10-pound test line means that it takes ten pounds of weight to break the line. It also means you can catch a variety of freshwater fish.

Ten pound test makes a good line for small trout species such as brook trout.

It also will handle smaller brown trout and rainbows, smallmouth bass, and some small largemouth bass.

12lb Test Line

You might wonder what does 12lb fishing line mean?

It means you can catch a 12-pound fish with little fear of the line breaking due to the fish’s weight.

It also means you can target any fish that are smaller than 12-pounds.

A 12-pound test fishing line is a good all around choice for larger freshwater fish and smaller saltwater fish.

Fish bigger trout – rainbows, browns, and lake trout. Fish smaller saltwater fish such as perch.

30lb Test Line

What about 30lb fishing line? What is 30lb fishing line good for? Thirty-pound test fishing line is good for many small and medium-sized saltwater applications.

You can fish big red bulls, speckled trout, bonefish, smaller cobia.

So, what about braided line? What size fish can 30lb braid catch?

The record for 30-pound braid is a fish that is 49 pounds, and it was a stripped bass.

I would not trust 30-pound test line for fish over 50 pounds, but part of the fishing adventure is being able to tell people that you landed a 60-pound shark on 30-pound braid. There’s risk in adventure.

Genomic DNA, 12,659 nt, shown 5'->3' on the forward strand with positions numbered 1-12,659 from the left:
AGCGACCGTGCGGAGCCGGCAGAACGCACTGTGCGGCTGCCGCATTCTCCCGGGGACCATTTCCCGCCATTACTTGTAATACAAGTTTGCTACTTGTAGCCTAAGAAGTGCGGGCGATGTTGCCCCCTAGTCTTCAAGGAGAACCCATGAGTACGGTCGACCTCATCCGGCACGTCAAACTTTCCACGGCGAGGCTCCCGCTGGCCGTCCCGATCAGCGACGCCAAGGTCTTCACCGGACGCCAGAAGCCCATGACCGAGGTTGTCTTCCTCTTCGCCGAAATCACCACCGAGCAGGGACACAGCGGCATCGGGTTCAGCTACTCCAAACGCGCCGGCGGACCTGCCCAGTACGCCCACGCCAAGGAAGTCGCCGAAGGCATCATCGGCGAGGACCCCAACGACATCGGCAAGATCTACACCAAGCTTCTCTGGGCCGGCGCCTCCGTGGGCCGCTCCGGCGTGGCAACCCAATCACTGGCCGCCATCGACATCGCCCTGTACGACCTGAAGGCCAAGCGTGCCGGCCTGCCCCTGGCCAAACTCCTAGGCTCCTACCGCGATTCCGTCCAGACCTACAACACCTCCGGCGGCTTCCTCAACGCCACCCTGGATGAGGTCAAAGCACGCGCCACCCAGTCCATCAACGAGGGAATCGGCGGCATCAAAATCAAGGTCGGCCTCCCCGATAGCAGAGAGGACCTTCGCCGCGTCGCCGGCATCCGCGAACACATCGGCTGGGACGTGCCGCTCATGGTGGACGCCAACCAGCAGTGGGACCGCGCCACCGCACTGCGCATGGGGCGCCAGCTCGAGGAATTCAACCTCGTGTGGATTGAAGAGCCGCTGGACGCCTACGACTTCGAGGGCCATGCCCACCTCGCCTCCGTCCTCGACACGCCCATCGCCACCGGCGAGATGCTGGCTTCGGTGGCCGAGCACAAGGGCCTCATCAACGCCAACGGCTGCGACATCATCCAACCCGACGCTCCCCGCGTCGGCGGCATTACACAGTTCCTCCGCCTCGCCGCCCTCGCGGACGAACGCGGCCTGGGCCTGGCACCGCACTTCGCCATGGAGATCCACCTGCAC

If you are talking about 30-pound braided line, then you can target small sharks, tuna, big cobia, and other game fish.

Bigger Saltwater Fish

50-100lb test line is what you need for bigger saltwater fish.

A big tuna or marlin may require line stronger than 100 pound test.

FAQ About Pound Test for Fishing Line

What Is the Strongest Fishing Line?

For Mono – 330 pound test line is about a strong as it gets. For braided line, you can hit the 550 pound test limit.

The all tackle world record for Pacific Halibut is an amazing 459 pounds.

Unless you are fishing from the shore in Alaska, where big fish can lurk near shore, a starter line for surf fishing is 20 lb braid.